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Coillte defend track record on East Clare wind farm consultation

THE developers of a multimillion euro wind farm planned for a site in East Clare have defended their track record in consulting with the local community. At a presentation to local councillors, Coillte outlined a detailed Community Engagement plan, which includes more than 2,000 house calls to those likely to be affected by the Carrownagowan Wind Farm, proposed for the north west slopes of Slieve Bearnagh, around a mile-and-a-half from the village of Bodyke.

The meeting between representatives of the forestry service, who own the 750 hectare site, and propose to build 19 turbines, with a maximum tip height of 169m, took place at the request of Cathaoirleach of the Killaloe Municipal District, Councillor Pat Hayes who questioned the adequacy of the communication process.

Responding to these concerns, a representative of Coillte explained that a process of engagement with the community had started in March of 2018, focusing on those living within 2km of the development site and involving over 2,000 house calls and small group meetings. At a total of 19 workshops and formal gatherings, Coillte said it had made people aware of progress with the design of the wind farm and that it had shared versions of it as they were produced. The company also outlined how its consultations had focused on the impact of the wind farm – which it says could power the equivalent of 66,500 homes – and on the Community Benefit Fund (CBF).

The presentation, made in June to representatives of the Killaloe Municipal District, also listed eight meetings with local town representatives, the delivery of newsletters to those living between one and 5km from the site, the creation of an online tour (on carrownagowanwindfarm.ie) and the delivery of project brochures to 6,400 homes in the East Clare postal region.

The briefing also included details on the next stages of developing the CBF, which Coillte says could contribute €10m locally over the lifetime of the project. The company outlined that a community-based organisation is to be formed to “govern and administer” the fund.

Locally, concerns have been raised over a number of facets of the project, including sound disturbance, the visual impact of the turbines – which will be visible from Holy Island, the effect on tourism, farming, the environment and other issues.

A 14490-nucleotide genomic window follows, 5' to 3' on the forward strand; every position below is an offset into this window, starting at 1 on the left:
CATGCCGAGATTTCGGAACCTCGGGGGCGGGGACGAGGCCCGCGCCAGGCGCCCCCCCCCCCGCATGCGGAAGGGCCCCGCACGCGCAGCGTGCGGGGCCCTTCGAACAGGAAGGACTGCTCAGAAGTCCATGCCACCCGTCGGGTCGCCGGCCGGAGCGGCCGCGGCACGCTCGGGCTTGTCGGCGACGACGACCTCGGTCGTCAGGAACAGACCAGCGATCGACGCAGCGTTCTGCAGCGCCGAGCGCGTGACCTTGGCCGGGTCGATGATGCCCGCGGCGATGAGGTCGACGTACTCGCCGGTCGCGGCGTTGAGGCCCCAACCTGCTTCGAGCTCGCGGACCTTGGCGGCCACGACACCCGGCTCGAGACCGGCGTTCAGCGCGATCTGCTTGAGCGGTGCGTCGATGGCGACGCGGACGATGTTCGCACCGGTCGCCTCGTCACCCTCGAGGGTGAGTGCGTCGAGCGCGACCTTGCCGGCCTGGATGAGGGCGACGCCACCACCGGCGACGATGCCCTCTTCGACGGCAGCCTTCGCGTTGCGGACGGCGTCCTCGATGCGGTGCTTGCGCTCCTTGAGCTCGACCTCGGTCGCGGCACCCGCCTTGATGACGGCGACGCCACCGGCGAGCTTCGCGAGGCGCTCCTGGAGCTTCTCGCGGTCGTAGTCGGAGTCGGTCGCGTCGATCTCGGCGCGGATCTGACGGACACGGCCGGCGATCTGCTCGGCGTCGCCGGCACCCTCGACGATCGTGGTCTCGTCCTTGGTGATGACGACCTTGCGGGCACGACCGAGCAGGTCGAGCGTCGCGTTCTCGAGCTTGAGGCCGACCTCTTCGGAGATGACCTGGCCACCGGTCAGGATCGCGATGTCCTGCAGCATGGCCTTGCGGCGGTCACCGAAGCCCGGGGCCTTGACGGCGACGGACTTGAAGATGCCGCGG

Earlier this year, councillors raised concerns about the lack of a public meeting, which Coillte said had been prevented by Covid-19 restrictions. Elected representatives then sought a direct briefing from company representatives ahead of the submission of the planning application.

The Coillte presentation also referred to the provisions of the Renewable Energy Support Scheme (RESS), the first version of which was published by government at the start of this year. Coillte said that it expects the second version to the scheme to make provision for investment by individuals and community groups in wind farm projects, and to derive a dividend from them.

The planning application for the Carrownagowan Wind Farm is to be lodged later this month and will go directly to An Bord Pleanála, as strategic infrastructure. An Environmental Impact Assessment Report (EIAR), which is to be submitted with the application, will examine noise, vibration and shadow flicker, as well as the impact on human health, biodiversity, air quality and the landscape. In terms of the environmental benefits, Coillte contends that the project could generate approximately 91 megawatts per hour of renewable energy. “Over the lifetime of the project, 2.8 million tonnes of carbon will be offset,” a  project brochure outlines. A photomontage included in the brochure, illustrates the visibility of the wind farm from up to 10 kilometres away in Feakle and Coillte has previously described the turbines as being visible from Lough Derg.

Under the Strategic Infrastructure Act, public submissions can be made to An Bord Pleanála within the period allowed for the application to be inspected (minimum of six weeks). It is at the discretion of the board to decide on whether or not to hold an oral hearing.

About Fiona McGarry

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Fiona McGarry joined The Clare Champion as a reporter after a four-year stint as producer of Morning Focus on Clare FM. Prior to that she worked for various radio, print and online titles, including Newstalk, Maximum Media and The Tuam Herald. Fiona’s media career began in her native Mayo when she joined Midwest Radio. She is the maker of a number of radio documentaries, funded by the Broadcasting Authority of Ireland (BAI). She has also availed of the Simon Cumbers Media Fund to report on development issues supported by Irish Aid in Haiti. She won a Justice Media Award for a short radio series on the work of Bedford Row Project, which supports prisoners and families in the Mid-West. Fiona also teaches on the Journalism programmes at NUI Galway. If you have a story and would like to get in touch with Fiona you can email her at fmcgarry@clarechampion.ie or telephone 065 6864146.

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